One will not so much care to learn their definite history. Their greatest charm lies in a glorified indistinctnes of association. Splendidly setting forth the character and life of an entire age, they must needs summon up remembrance of things past, and kindle imaginative fire even in those least prone to imaginative enthusiasm. One loves to wander through the halls where the stately folk of old dined and slept and gossiped and died, and to stand at recessed windows where fine ladies looked forth over delectable stretches of hill and hollow, watching for the return of husbands and brothers from business-that business, human nature being essentially the same as it is now, often being the settling of some account!
Old tales haunt these ancient piles. Penetrate to the nethermost vaults of one, so the peasants believe, and there will be found two mail-clad warriors deep at play. “May the devil take him who first quits the table!” cried the two in unison, some sundry centuries ago, and at once the devil stood there, suave, smiling, expectant. Whereat the players, one may imagine with what chagrin, with what decision born of dire necessity, determined to play patiently on till the devil should be aweary of waiting.
Between the rocky point of a castle and a rocky point beyond, there was stretched a slender plank for the convenience of men at work upon repairs. One day a mason hastened across the plank to meet his wife approaching with his dinner; thus doubly weighted the bridge broke, and the man was killed, and the woman, herself unhurt, set up a wail remembered in this land of jests throughout the centuries: “The good dinner; it is lost!”
One ruin is haunted by a fairy who sings softly in the brooding twilight; but woe to him so incautious as to utter criticism, for instantly he is metamorphosed into rock; and the rock-filled glen bears mute testimony to the legend’s truth.
A prince, without examining closely into the family connections of a maiden he loved, married her with the prenuptial stipulation that one day in every week she should have to herself unseen. Inevitably came regret and jealousy, and he spied upon her-and found her to be a mermaid who on that day resumed her natural form. Seeing him she fled and disappeared forever; but the peasants still hear her, singing from the waters of the Alzette, the melody coming crooningly like the vague voice of the wind.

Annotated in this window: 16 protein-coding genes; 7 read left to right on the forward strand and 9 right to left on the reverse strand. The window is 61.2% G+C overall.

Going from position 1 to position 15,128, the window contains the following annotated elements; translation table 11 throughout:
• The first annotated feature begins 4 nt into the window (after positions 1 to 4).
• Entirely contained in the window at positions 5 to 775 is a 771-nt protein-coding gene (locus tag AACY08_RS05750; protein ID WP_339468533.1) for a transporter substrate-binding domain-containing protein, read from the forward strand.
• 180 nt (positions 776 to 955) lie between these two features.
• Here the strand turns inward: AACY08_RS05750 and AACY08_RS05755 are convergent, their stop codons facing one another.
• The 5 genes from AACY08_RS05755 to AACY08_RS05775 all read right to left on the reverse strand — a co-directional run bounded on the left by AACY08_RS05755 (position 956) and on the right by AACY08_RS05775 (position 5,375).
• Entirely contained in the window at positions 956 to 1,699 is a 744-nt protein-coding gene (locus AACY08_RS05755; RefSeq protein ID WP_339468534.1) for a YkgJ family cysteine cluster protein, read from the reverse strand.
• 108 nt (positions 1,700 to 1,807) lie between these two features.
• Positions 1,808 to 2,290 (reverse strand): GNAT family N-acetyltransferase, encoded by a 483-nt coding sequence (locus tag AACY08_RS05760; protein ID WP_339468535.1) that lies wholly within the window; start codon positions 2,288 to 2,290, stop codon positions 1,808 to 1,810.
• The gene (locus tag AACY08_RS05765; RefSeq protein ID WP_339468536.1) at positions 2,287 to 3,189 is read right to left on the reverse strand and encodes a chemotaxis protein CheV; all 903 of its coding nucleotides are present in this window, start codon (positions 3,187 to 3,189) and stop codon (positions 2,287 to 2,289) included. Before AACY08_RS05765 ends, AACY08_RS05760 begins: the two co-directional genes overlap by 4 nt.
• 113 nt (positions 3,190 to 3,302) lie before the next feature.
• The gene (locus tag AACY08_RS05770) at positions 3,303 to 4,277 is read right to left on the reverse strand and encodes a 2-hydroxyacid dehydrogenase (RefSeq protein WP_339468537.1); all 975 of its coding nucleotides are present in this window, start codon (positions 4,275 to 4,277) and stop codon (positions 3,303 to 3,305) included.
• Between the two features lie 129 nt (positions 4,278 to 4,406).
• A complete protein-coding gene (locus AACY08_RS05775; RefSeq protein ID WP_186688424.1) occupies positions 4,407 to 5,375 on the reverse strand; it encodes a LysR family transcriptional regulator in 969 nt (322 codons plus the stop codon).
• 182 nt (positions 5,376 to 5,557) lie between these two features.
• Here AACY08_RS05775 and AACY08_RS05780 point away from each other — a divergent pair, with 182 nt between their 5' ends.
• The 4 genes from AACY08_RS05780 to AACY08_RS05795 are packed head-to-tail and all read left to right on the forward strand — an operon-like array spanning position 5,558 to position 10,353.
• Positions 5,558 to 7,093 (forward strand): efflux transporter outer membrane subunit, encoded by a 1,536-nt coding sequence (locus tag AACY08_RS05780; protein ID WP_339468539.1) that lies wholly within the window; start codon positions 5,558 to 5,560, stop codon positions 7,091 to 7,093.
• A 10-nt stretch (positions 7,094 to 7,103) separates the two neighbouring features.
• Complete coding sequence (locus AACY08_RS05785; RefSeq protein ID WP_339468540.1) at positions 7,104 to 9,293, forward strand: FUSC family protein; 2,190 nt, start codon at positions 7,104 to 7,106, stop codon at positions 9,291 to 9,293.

Far older than the castles are ancient Druid remains; and upon the summit of one Druid-haunted hill, topped by a great dolmen, the children build a fire upon one night of the year, and then, waving burning brands, come rushing down through the torch-lit darkness into the village at the mountain foot-rushing down, thus, out of none can tell what mistiness of vanished centuries.
The iron feet of Rome left deep foot-prints here, and great Roman camps are preserved, and there are fine Roman monuments. And among them none is so fine as the monument erected to the memory of a rich old Roman who amassed his wealth in trade. It is worth while being reminded, thus, that the “commercial spirit” is not of modern growth.
Of many things are the people of Luxembourg proud besides their independence. They are proud of their free press and free speech and of their schools, of which the government conducts not alone those for general education, but others for commerce, philosophy, gardening, farming, and manual training, and still others for instructing girls in cooking and house-wifery.
There are agricultural societies for the purchase of machinery, and for combination and counsel in other lines, and for the handling and selling of milk and cheese and butter; and two great societies, one for the southern portion of the Duchy (the “good lands”), and one for the northern (the “bad lands”), are entrusted by the state with the importation of horses and cattle.
Among the taxes of Luxembourg is an income tax, graded not only according to the amount of income, but according to whether one is a professional man, office-holder, business man, or laborer.
The important day for Luxembourg is that of the patron saint; one who has been honored as such ever since a long-ago time when her image, having been carried away from the capital, miraculously transported itself back again. Every one wishes to be at the capital on the annual day, and the vital point is that the saint must believe that all have pilgrimaged thither on foot. And so-although it is not very flattering to the intelligence of the propitiated one!-trains and wagons stop just outside of the city, and the people go walking gravely in.
A strongly religious folk these of Luxembourg. At a lonely hill village, one Sunday night, I entered the church, drearily perched under the shadow of a ruined castle. Shafts of pallid moonlight came through the narrow windows, but the church was in practical darkness, for the only other light was from three tiny candles that glimmered by the altar. The church was filled with people, almost indistinguishable in the gloom, the men upon one side and the women on the other. There was no priest or other leader, but the men and women were antiphonally chanting, in almost ghostly resonance, a solemn service long since learned by heart. I left the church and climbed to the ruin above, and there long listened to the antiphon coming up to me so effective and weird.